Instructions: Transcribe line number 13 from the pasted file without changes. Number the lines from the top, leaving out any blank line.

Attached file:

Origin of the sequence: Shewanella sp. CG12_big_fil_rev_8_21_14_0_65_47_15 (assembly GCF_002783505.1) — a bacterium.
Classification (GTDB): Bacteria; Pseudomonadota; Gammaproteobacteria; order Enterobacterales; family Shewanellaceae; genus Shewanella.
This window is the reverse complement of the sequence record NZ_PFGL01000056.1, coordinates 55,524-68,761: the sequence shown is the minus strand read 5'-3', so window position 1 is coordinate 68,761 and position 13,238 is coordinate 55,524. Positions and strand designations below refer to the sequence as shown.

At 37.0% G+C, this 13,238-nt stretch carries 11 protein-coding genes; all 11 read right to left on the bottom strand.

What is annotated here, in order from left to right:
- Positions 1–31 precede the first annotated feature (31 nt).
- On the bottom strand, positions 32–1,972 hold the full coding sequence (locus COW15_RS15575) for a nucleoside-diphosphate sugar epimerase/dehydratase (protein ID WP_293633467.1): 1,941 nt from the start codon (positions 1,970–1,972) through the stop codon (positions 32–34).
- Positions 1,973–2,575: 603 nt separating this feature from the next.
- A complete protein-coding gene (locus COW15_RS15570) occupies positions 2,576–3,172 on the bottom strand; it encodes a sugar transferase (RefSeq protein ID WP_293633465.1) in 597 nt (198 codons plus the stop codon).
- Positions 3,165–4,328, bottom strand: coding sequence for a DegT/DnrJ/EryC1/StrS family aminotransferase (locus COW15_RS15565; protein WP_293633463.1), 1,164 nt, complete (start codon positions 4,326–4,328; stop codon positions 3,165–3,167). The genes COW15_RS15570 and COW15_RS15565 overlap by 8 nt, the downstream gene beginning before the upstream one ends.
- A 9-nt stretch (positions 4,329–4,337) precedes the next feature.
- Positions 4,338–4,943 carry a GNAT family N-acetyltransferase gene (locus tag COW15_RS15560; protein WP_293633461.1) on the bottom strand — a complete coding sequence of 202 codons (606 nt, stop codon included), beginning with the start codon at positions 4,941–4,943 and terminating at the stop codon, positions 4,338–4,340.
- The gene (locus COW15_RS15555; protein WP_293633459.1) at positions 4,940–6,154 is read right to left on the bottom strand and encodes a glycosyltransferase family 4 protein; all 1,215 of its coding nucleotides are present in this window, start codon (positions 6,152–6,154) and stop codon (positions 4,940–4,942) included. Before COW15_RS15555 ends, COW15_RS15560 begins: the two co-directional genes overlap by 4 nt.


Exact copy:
- The gene (locus COW15_RS15555; protein WP_293633459.1) at positions 4,940–6,154 is read right to left on the bottom strand and encodes a glycosyltransferase family 4 protein; all 1,215 of its coding nucleotides are present in this window, start codon (positions 6,152–6,154) and stop codon (positions 4,940–4,942) included. Before COW15_RS15555 ends, COW15_RS15560 begins: the two co-directional genes overlap by 4 nt.